The law specifies when a Court has the power to make a domestic violence order.
There is a process to follow when making an application.
When does a Court have the power to make a domestic violence order?
A Court must make an Order if satisfied:
That a relevant relationship exists or existed between the parties.
That the respondent committed acts of domestic violence.
That an order is necessary or desirable to protect the aggrieved.
“The aggrieved” is the legal term for the person an order is intended to protect.
“The respondent” is the person against whom the order is sought.
The Court can only make a domestic violence order if there is a relevant relationship as defined by law including a spousal relationship, family relationship, couple relationship or carer relationship.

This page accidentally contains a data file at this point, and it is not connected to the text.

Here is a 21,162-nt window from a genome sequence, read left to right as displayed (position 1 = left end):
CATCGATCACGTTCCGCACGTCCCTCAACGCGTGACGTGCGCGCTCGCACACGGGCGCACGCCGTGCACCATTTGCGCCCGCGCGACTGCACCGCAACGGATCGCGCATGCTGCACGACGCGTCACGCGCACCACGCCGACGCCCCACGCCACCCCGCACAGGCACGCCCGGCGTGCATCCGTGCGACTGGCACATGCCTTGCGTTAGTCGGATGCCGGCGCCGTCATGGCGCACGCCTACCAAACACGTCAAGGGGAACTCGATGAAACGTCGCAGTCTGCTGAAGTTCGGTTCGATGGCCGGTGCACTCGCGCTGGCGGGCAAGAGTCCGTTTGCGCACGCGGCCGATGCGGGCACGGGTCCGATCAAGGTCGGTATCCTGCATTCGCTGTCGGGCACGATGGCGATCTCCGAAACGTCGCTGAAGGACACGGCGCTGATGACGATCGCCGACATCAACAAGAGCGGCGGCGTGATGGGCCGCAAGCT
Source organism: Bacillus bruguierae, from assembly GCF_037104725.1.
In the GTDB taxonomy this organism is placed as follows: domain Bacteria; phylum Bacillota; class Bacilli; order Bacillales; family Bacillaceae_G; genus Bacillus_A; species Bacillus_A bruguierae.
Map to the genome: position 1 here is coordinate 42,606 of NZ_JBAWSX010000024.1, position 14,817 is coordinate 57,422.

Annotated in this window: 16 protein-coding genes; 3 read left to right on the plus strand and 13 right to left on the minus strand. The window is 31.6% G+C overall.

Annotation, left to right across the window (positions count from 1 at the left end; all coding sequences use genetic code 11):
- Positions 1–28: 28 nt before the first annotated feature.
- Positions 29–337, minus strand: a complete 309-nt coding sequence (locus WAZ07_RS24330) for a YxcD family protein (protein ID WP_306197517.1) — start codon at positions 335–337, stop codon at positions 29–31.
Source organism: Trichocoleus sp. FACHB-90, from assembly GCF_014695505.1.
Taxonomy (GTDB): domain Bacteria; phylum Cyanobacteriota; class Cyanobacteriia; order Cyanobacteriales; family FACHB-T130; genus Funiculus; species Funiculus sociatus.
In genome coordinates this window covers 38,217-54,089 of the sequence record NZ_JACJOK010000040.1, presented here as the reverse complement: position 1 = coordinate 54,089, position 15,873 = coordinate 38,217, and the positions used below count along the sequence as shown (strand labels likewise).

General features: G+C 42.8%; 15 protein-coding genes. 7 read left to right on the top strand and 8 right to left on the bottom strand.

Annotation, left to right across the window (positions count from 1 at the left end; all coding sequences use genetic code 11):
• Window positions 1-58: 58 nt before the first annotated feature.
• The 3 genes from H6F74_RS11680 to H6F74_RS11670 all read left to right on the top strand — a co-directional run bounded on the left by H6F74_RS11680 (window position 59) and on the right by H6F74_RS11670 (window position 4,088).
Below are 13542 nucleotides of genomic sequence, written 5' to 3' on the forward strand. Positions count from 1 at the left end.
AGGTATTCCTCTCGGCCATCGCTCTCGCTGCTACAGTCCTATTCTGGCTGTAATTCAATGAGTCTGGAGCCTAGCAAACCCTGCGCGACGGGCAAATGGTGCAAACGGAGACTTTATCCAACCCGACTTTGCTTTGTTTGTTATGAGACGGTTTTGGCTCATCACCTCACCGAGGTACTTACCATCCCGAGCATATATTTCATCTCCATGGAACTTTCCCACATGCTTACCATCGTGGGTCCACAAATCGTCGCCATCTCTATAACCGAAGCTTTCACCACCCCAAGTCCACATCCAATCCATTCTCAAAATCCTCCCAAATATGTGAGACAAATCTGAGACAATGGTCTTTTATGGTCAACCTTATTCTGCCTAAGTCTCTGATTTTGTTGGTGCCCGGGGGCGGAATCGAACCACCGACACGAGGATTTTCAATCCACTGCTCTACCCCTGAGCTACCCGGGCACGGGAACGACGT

The protection of a domestic violence order is not available against, to list some examples, a neighbour, work colleague, classmate, business competitor, or local nuisance unless there is also a domestic relationship. There are other possible protections including an application for a Peace and Good Behaviour Order or a stalking complaint and restraining order. READ MORE